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123

Third Interlude: Modernity Conceives the Future

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terms
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notes

here he has 10 tropes (he calls them "humors") that fit together society & technology

  1. Theocracy: politics is the means to supernatural immortality (i.e., a religious one)
  2. Abundance: technology as a means of transcending material scarcity and thus politics
  3. Malthus: politics will lead to material extinction through overpopulation etc
  4. Rousseau: technology is the means to spiritual malaise; our human identities will falter
  5. Invisible Hand: information technology ought to subsume politics, as markets magically fix everything
  6. Marx: politics ought to subsume information technology (once we get abundance, we'll need politics indefinitely to ensure people get what they need)
  7. H. G. Wells: technology will create human meaning through threats to our existence (aliens, machines--not sure how tech will create aliens tho)
  8. Strangelove: nuclear annihilation for everyone
  9. Turing: soon only technology will exist
  10. Nelson: (after Ted Nelson, the Computer Lib guy) we can have tech that's designed in such a way to keep people as they are, without having to result to extreme politics

Lanier, J. (2014). Third Interlude: Modernity Conceives the Future. In Lanier, J. Who Owns the Future?. Simon Schuster, pp. 123-142

128

[...] If everything will be free, why are we trying to corner anything? Are our fortunes only temporary? Will they become moot when we're done?

indeed, buddy ... money doesn't go with you when you die

—p.128 by Jaron Lanier 4 years, 10 months ago

[...] If everything will be free, why are we trying to corner anything? Are our fortunes only temporary? Will they become moot when we're done?

indeed, buddy ... money doesn't go with you when you die

—p.128 by Jaron Lanier 4 years, 10 months ago

the part of theology concerned with death, judgment, and the final destiny of the soul and of humankind

128

Turing's humor also provides a destination, or an eschatology that the Invisible Hand's humor lacks. Turing's algorithms could inherit the world in a way that the Hand could not.

—p.128 by Jaron Lanier
notable
4 years, 10 months ago

Turing's humor also provides a destination, or an eschatology that the Invisible Hand's humor lacks. Turing's algorithms could inherit the world in a way that the Hand could not.

—p.128 by Jaron Lanier
notable
4 years, 10 months ago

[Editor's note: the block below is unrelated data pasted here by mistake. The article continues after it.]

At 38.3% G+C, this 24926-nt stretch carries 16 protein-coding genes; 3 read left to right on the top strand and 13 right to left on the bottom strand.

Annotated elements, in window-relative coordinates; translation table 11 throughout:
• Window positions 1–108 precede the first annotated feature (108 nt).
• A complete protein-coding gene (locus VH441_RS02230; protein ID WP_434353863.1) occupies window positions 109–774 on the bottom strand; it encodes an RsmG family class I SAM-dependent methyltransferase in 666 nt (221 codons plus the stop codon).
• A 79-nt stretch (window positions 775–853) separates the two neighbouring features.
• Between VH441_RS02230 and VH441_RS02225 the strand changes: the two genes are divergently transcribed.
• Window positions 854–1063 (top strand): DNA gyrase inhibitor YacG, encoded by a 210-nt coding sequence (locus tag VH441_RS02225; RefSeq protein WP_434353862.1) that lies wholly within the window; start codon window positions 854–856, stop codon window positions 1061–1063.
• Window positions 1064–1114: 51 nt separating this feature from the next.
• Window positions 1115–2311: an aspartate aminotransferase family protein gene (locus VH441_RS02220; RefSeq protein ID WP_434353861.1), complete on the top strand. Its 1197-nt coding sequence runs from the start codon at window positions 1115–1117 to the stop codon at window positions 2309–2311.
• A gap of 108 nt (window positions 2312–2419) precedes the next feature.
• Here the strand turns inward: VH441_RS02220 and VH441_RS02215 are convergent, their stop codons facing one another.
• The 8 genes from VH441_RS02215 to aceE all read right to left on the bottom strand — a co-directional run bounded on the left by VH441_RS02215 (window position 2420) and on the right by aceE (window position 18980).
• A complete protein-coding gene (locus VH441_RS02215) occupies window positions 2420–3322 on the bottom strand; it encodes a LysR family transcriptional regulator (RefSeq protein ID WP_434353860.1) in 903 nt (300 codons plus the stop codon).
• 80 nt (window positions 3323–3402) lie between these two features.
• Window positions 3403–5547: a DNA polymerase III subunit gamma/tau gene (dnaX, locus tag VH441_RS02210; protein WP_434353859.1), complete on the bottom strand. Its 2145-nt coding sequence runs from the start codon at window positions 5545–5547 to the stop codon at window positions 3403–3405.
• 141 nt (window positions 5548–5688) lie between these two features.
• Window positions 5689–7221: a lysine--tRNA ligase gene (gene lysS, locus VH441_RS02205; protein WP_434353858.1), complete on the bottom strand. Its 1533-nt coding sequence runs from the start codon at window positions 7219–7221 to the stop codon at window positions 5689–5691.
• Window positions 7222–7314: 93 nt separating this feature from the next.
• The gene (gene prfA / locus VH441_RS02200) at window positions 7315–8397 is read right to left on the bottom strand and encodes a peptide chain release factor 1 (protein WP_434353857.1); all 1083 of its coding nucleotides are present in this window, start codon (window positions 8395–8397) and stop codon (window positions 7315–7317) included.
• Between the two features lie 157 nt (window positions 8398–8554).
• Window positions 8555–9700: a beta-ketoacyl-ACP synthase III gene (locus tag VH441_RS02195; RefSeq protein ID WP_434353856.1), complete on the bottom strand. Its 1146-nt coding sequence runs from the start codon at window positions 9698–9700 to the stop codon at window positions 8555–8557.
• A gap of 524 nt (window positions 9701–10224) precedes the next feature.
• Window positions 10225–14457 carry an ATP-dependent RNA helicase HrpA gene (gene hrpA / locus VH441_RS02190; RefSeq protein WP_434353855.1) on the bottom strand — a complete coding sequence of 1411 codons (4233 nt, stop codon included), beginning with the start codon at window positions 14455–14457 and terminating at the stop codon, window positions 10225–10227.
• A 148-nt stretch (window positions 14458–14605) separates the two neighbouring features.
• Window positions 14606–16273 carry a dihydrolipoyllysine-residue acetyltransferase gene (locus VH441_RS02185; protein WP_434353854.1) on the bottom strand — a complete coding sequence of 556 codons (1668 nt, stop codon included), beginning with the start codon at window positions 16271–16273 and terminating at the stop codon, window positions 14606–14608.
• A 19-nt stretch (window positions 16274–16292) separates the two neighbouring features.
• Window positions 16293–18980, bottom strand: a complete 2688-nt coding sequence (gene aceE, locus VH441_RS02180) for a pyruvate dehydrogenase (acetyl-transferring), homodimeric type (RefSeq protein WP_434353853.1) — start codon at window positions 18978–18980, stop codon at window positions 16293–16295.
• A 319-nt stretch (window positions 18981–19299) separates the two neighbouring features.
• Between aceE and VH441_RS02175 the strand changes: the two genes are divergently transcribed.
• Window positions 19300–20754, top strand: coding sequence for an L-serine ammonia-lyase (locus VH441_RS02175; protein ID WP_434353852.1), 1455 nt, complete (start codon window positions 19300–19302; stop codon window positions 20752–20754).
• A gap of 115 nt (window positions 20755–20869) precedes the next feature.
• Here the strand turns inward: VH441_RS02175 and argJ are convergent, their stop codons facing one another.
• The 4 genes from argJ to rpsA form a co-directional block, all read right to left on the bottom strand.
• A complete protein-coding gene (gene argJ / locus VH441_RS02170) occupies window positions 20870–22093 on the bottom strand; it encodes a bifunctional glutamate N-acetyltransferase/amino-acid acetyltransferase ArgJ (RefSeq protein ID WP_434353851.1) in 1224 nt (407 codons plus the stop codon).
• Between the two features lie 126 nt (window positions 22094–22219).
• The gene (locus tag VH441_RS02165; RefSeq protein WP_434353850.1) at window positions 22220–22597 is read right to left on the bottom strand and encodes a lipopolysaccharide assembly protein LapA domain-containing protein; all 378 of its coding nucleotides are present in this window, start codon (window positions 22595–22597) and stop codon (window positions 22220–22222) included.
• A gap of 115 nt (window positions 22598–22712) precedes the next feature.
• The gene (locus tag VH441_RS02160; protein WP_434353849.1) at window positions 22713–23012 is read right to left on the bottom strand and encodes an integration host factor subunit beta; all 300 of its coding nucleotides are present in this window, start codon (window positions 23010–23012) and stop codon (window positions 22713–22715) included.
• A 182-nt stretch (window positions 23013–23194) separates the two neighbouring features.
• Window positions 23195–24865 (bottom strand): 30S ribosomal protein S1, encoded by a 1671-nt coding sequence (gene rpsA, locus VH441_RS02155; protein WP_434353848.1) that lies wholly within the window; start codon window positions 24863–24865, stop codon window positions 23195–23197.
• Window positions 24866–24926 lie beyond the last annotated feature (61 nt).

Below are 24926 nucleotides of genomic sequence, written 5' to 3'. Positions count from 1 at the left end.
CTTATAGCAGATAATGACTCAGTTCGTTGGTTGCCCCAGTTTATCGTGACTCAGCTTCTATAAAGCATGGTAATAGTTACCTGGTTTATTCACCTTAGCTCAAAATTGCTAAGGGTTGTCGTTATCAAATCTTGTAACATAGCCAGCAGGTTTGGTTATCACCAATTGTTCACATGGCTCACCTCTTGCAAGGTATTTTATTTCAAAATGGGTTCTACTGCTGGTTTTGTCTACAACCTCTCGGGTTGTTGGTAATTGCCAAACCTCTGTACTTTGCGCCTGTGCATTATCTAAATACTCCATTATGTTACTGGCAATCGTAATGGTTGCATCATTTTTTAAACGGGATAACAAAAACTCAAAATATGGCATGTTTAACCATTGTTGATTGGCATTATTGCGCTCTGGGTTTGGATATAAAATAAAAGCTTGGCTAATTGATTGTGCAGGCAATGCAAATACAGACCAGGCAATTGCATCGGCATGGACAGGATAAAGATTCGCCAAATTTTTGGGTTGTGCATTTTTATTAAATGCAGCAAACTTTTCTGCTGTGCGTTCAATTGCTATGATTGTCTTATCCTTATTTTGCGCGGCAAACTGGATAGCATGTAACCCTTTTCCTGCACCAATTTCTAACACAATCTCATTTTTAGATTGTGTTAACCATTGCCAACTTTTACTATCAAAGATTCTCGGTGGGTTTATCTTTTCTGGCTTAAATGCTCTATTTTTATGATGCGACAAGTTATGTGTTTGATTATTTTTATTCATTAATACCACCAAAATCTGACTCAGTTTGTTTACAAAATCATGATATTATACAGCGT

136

I'm no Marxist. I love competing in the market, and the last thing I'd want is to live under communism. My wife grew up with it in Minsk, Belarus, and I am absolutely, thoroughly convinced of the misery. But if you select the right passages, Marx can be read as being incredibly current.

right after his anecdote about accidentally listening to Das Kapital on the radio (he thought it was a story about a startup)

he loves competing in the market because it has worked out for him, not because it's universally better >_> his dislike for communism, mediated by his vicarious dislike for the Soviet Union, completely neglects 1) the extent to which any instance of Actually Existing Socialism is embedded in a larger world system; and 2) the level of technology present at the time (obviously we live in a very different technological landscape today)

—p.136 by Jaron Lanier 4 years, 10 months ago

I'm no Marxist. I love competing in the market, and the last thing I'd want is to live under communism. My wife grew up with it in Minsk, Belarus, and I am absolutely, thoroughly convinced of the misery. But if you select the right passages, Marx can be read as being incredibly current.

right after his anecdote about accidentally listening to Das Kapital on the radio (he thought it was a story about a startup)

he loves competing in the market because it has worked out for him, not because it's universally better >_> his dislike for communism, mediated by his vicarious dislike for the Soviet Union, completely neglects 1) the extent to which any instance of Actually Existing Socialism is embedded in a larger world system; and 2) the level of technology present at the time (obviously we live in a very different technological landscape today)

—p.136 by Jaron Lanier 4 years, 10 months ago